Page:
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French minister details escaping Scientology as a child in social media spot

A junior minister in the French government has recently recorded a summary of how her mother became a devoted Scientologist — and of her own years inside one of its schools in Paris.

It is making a few waves across the social media, even if this is not the first time she has spoken publicly on the matter.

Sonia Backès (née Dos Santos) was appointed Secretary of State for Citizenship by Prime Minister Elisabeth Borne in July last year.

When she realised that her new responsibilities included the tackling the issue of cults, she decided to talk about her childhood experience with the movement — and the damage it did to her relationship with her mother.


In the video, produced by Réel Média, Backès explains how her mother was recruited into the movement when she was in a vulnerable state following the divorce with her father. She was approached by a recruiter in the street and took the personality test.

Once her mother was recruited and had enrolled her in a Scientology school, everyone she knew was inside the movement, says Backès. The only person outside with whom she had any contact was her grandmother.

Her summary of the time she spent in the l’Ecole d’Eveil, the Scientology school in Paris, will be familiar to former members who attended similar schools in Britain and the United States.

The school had no teachers as such, but supervisors, who handed out photocopies of worksheets to be completed by the students. Once a student completed a chapter, they would be tested on it by someone who used an e-meter to make determine whether they had properly understood it. She has no problem describing the e-meter as a kind of lie detector.

Backès said she was a strong student before she entered the school, so the nearly two years she spent in there did not do her too much harm. But the same could not be said of those children had passed their entire education in such schools, she added.

At the time, she says, she did not fully understand that this kind of education was anything out of the ordinary. Her grandmother, who had a senior post in a Paris school, did from time to time try to run up red flags to her, but she was also wise enough to tread carefully so as not to antagonise her own daughter — Backès’s mother.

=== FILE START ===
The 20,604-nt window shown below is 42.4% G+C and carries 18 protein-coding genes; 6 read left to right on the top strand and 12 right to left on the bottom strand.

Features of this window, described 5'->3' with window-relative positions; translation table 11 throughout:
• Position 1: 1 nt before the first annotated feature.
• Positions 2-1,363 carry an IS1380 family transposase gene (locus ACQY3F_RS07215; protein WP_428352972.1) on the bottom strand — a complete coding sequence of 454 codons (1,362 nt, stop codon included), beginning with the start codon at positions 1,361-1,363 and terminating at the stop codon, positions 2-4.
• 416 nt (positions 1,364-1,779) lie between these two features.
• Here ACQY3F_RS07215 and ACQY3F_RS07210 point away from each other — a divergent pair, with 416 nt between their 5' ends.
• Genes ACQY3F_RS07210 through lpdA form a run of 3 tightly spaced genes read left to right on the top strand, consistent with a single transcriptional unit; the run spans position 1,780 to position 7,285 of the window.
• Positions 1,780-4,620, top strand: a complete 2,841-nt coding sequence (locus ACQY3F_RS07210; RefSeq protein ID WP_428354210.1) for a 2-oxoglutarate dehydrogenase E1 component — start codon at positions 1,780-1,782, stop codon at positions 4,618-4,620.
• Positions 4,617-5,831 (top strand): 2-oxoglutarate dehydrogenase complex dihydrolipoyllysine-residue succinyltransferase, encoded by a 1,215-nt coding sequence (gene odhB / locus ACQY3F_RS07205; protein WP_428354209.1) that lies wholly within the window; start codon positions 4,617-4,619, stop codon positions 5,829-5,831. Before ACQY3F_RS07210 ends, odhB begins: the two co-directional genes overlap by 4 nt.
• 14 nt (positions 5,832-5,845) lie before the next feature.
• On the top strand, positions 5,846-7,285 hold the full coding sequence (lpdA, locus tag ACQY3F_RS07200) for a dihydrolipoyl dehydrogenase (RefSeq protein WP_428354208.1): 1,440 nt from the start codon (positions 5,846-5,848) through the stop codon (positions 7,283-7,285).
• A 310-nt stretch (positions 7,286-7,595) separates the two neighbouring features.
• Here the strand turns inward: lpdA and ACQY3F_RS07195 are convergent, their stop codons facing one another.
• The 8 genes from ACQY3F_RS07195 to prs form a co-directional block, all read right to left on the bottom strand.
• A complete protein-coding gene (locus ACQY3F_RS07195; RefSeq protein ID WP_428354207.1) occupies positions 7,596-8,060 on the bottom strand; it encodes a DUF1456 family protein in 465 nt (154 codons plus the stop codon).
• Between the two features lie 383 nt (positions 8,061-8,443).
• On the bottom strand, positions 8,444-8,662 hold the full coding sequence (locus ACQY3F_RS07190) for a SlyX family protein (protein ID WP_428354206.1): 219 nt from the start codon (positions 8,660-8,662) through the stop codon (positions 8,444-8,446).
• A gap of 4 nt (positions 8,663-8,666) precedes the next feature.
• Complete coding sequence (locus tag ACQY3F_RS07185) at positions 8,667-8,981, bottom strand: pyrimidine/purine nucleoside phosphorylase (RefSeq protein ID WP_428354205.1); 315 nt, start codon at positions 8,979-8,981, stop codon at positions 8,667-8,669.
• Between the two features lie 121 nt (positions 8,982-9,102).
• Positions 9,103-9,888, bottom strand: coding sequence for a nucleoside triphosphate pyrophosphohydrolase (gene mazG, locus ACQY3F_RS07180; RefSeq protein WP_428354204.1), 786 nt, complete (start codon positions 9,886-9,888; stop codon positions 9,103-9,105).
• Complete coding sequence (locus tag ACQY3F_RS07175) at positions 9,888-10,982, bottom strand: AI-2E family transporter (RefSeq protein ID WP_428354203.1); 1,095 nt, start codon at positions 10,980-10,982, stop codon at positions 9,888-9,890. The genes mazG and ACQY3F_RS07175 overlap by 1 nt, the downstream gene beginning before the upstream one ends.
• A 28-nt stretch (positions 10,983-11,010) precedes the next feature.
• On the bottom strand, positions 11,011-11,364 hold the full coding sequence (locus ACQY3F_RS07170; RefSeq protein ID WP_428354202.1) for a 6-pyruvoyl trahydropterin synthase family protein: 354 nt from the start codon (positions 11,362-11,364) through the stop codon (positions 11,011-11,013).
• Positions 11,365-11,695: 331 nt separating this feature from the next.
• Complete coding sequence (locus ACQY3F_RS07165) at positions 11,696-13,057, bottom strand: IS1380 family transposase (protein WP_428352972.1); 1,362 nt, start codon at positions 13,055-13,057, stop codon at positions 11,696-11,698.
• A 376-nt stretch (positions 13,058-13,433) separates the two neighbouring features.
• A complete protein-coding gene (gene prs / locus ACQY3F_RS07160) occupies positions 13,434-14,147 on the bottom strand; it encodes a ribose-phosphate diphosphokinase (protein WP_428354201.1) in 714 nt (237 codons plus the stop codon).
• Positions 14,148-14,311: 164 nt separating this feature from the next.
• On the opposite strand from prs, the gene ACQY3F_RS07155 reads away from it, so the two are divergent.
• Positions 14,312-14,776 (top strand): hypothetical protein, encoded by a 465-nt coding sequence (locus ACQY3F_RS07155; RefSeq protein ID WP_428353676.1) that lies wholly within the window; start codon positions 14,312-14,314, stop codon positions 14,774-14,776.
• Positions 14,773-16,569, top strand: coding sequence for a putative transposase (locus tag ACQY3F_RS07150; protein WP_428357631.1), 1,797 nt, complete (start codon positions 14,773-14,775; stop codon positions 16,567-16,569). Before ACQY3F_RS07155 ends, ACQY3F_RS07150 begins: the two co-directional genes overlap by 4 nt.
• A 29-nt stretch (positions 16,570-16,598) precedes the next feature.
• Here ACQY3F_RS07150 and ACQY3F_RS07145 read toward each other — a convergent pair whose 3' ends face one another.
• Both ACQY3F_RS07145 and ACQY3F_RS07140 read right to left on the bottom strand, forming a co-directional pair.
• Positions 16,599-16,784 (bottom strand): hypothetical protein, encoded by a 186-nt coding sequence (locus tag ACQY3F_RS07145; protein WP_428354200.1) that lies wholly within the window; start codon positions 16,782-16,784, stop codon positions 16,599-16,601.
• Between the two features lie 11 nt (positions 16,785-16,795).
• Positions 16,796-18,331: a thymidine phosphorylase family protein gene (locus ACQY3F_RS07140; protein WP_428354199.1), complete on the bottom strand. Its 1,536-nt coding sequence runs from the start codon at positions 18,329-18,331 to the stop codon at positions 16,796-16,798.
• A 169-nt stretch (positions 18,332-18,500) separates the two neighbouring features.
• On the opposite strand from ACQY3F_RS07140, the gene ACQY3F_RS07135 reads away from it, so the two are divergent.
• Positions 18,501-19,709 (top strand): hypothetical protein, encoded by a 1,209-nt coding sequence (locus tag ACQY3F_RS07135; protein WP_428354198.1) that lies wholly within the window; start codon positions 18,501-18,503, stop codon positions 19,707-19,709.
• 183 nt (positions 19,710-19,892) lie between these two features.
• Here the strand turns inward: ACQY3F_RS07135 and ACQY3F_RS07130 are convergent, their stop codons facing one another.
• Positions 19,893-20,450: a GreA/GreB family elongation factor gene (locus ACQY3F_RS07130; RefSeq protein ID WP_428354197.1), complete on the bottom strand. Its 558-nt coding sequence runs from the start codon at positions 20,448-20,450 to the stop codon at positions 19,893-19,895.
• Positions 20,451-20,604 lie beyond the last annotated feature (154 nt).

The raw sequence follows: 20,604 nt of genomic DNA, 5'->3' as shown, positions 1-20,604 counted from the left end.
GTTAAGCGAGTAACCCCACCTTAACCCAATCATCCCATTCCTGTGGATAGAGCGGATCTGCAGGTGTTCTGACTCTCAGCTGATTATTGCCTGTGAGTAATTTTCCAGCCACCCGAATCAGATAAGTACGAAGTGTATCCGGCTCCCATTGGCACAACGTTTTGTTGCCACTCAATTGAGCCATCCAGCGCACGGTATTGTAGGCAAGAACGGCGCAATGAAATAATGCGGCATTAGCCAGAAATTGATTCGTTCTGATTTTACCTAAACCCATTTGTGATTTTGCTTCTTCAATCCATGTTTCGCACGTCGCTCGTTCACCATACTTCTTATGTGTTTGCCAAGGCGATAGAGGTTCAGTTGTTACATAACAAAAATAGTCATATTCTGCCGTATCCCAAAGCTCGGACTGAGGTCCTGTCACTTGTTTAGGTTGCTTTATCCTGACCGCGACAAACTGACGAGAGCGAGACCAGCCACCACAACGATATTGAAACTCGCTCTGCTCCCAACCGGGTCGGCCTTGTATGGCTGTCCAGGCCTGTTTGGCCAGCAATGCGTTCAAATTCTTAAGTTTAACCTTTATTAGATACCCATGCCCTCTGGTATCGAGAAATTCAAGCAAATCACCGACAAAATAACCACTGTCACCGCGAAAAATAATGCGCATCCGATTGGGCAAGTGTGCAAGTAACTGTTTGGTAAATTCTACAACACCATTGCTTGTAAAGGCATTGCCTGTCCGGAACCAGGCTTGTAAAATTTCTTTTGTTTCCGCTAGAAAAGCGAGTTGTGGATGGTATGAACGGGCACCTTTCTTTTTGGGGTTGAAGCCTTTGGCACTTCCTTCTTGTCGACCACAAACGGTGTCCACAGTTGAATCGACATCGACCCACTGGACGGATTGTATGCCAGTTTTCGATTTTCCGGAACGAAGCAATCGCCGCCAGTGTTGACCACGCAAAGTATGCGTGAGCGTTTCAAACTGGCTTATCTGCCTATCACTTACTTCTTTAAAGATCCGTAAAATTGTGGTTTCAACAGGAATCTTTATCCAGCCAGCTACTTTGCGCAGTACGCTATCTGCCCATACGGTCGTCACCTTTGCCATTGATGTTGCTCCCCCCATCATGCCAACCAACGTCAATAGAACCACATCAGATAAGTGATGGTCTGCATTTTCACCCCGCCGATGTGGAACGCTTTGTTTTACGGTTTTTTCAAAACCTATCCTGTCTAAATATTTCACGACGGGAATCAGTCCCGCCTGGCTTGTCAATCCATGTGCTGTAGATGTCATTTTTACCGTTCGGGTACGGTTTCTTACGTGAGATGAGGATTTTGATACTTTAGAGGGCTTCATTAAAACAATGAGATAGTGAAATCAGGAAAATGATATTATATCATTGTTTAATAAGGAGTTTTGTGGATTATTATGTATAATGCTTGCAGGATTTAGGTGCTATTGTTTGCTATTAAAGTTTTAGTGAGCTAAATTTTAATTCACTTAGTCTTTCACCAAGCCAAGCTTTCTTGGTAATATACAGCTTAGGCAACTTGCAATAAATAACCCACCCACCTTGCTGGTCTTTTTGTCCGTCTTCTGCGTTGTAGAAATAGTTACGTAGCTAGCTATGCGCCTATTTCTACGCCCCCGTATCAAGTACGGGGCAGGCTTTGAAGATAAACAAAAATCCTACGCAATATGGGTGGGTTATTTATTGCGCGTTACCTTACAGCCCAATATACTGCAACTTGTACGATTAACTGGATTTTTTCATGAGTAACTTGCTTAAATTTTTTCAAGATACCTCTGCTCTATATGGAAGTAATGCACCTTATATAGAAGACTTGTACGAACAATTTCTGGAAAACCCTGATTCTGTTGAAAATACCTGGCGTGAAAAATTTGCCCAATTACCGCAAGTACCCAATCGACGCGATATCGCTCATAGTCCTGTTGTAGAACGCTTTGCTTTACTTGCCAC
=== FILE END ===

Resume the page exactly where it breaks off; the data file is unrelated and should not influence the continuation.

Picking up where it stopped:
It was only when she returned to conventional education that she began to realise that none of it had been normal. Her real awakening came when a schoolfriend from her new school found out that she was in Scientology.

She started warning her about it and took the trouble to do the research and find material for her to read. (Backès, who is 47, points out that this was before the Internet.)

That allowed her to realise that what she had experienced was not normal — but when she tried to raise those doubts with her mother, she made it clear that that was not acceptable. Her response was to take her to England for auditing at Saint Hill (she doesn’t name it, but describes it as the European headquarters in England).

The way the questions were framed, she says, made it clear that they were trying to make out her father to be the root of all evil. She wasn’t having any of that.

She walked out and hitchhiked to London, where she phoned her father and asked her to come and fetch her. He lived in New Caledonia, one of France’s overseas territories in the southwest Pacific. Her father, she says, had known nothing about her mother’s involvement in Scientology following their divorce.